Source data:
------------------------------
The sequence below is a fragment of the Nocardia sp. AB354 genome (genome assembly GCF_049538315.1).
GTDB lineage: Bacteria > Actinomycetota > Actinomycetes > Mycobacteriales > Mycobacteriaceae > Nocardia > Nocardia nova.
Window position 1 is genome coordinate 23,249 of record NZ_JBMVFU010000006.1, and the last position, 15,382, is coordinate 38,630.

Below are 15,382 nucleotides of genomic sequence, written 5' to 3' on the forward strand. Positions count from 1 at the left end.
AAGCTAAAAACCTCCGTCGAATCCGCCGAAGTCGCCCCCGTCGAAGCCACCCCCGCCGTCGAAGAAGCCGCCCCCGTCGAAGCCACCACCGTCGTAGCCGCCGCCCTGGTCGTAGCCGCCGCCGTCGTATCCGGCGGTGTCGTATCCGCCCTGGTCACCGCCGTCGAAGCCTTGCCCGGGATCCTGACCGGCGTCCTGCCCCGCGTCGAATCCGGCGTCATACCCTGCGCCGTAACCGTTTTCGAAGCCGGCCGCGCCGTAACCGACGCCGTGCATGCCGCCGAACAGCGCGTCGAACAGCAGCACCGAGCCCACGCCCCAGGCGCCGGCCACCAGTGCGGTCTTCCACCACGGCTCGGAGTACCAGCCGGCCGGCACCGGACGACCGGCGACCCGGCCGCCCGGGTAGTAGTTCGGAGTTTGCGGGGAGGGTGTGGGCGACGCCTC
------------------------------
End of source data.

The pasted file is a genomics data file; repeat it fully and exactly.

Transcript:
The sequence below is a fragment of the Nocardia sp. AB354 genome (genome assembly GCF_049538315.1).
GTDB lineage: Bacteria > Actinomycetota > Actinomycetes > Mycobacteriales > Mycobacteriaceae > Nocardia > Nocardia nova.
Window position 1 is genome coordinate 23,249 of record NZ_JBMVFU010000006.1, and the last position, 15,382, is coordinate 38,630.

Below are 15,382 nucleotides of genomic sequence, written 5' to 3' on the forward strand. Positions count from 1 at the left end.
AAGCTAAAAACCTCCGTCGAATCCGCCGAAGTCGCCCCCGTCGAAGCCACCCCCGCCGTCGAAGAAGCCGCCCCCGTCGAAGCCACCACCGTCGTAGCCGCCGCCCTGGTCGTAGCCGCCGCCGTCGTATCCGGCGGTGTCGTATCCGCCCTGGTCACCGCCGTCGAAGCCTTGCCCGGGATCCTGACCGGCGTCCTGCCCCGCGTCGAATCCGGCGTCATACCCTGCGCCGTAACCGTTTTCGAAGCCGGCCGCGCCGTAACCGACGCCGTGCATGCCGCCGAACAGCGCGTCGAACAGCAGCACCGAGCCCACGCCCCAGGCGCCGGCCACCAGTGCGGTCTTCCACCACGGCTCGGAGTACCAGCCGGCCGGCACCGGACGACCGGCGACCCGGCCGCCCGGGTAGTAGTTCGGAGTTTGCGGGGAGGGTGTGGGCGACGCCTC